As far as going with a day cab or not to, it all depends on the truck and your prefrences. Some day cabs are very short and there is no room to even tilt the seat even slightly. In my case we left about a 1 1/2' of the sleeper on so it allows for the seats to be moved back or tilted to about a 45 degree angle. (Wife likes that) You are going to find more trucks with sleepers and pricing is usually a bit better on these than the day cabs. (Since there are more on the lots) As far as cost for trimming it down, again it depends on what your doing, but I would budget $3,000 - $5,000 if it is integral and much less if it is not.
A major factor to remember when selecting your dream truck and the configuration of your conversion. If you want a over the cab bunk, your cab can only be a certain height. There are many trucks out there that will not accomodate a over the cab bunk, becuase it will raise the overall height of the conversion beyond what is allowable 12'6" is about where you want to be.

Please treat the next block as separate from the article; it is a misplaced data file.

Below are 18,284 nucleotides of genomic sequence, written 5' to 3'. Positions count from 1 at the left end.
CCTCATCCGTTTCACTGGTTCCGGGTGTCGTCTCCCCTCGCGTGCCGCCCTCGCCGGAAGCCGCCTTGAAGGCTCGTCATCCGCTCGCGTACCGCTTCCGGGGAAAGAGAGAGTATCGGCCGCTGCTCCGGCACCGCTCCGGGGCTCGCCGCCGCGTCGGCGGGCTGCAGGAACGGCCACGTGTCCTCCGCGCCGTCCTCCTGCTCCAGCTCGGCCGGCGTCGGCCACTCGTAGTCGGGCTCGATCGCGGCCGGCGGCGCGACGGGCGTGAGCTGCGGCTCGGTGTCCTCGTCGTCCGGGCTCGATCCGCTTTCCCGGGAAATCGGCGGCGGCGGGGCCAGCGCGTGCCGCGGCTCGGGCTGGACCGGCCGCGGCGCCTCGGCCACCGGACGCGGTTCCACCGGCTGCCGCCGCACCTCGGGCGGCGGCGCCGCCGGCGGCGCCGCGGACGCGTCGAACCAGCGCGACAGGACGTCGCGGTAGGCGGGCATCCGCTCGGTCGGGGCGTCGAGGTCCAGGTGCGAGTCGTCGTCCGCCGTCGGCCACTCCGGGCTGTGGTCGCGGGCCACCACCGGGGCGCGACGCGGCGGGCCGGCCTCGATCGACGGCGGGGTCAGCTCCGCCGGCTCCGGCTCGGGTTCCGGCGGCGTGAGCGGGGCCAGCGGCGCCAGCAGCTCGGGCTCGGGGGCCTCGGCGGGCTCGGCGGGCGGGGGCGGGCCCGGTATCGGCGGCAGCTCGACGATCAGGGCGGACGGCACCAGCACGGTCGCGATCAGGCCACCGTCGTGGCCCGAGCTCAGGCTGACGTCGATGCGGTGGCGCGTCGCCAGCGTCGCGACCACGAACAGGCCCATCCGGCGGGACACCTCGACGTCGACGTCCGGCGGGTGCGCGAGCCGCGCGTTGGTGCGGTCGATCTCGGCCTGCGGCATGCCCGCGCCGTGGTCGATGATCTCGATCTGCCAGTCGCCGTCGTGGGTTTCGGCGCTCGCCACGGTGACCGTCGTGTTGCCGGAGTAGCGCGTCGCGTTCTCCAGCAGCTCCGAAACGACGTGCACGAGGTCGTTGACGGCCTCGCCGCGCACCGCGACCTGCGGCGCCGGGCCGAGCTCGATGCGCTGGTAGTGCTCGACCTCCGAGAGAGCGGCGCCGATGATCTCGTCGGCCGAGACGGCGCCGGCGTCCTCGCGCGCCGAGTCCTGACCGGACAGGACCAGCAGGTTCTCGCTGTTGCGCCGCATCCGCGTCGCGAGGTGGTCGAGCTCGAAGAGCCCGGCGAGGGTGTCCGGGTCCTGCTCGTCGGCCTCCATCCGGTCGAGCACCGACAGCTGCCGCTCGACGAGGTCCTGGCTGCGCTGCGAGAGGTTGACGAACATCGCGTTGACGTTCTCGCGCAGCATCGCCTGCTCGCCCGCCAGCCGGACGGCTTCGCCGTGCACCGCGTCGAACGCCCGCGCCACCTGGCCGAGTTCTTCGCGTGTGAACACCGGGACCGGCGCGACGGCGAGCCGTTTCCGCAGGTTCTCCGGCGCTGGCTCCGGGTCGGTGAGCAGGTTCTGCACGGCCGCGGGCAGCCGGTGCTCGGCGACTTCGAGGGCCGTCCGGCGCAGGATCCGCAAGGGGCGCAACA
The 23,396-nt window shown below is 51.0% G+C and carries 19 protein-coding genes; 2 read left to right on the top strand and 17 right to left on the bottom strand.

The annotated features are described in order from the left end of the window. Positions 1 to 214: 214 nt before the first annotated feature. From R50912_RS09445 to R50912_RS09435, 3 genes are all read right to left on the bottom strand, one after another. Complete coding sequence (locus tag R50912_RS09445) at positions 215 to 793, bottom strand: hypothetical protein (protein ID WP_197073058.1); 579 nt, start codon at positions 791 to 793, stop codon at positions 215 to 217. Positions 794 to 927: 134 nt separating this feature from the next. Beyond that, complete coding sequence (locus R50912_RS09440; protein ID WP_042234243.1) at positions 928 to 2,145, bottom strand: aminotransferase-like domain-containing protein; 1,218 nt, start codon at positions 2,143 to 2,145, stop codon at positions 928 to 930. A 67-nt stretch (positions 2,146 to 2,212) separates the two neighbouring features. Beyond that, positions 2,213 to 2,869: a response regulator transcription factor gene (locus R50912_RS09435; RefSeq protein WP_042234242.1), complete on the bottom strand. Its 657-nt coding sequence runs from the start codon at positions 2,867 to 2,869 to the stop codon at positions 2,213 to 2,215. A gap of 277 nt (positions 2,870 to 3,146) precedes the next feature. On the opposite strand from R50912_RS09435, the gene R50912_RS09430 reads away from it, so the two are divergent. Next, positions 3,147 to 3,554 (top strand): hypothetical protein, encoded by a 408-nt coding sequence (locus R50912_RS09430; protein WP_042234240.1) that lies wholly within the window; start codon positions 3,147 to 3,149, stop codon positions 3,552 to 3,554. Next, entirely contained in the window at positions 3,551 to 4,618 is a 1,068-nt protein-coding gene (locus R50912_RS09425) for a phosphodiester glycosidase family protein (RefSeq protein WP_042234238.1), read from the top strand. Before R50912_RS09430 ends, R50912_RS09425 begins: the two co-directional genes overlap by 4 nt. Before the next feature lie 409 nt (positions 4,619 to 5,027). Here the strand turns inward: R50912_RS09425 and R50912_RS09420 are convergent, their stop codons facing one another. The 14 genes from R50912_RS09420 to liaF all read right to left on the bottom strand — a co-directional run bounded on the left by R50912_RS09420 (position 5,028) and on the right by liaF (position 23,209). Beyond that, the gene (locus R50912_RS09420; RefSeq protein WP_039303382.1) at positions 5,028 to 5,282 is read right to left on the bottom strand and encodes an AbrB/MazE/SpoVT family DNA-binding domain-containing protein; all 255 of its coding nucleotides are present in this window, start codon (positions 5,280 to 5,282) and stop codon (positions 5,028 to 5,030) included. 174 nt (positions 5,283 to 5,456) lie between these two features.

As far as keeping the air ride cab or not. Eventually your rubber boot will degrade to the point of it not sealing out water. The movement of the cab will expidite the process, and even worse something happens to cut that boot. Once this happens you will never be able to get at that boot to change it out. There is no room between the cab and the conversion to do this. So most of the conversion mfg'ers have chucked the air on the cab and made a solid connection between the two. As far as ride goes, I have 31,000 lbs on my chassis and it rides like a cadillac. Any bumps in the road are easily handled by the air seats.
2003 28' Show Hauler Motorhome on a 1995 FLD 120 www.showhauler.com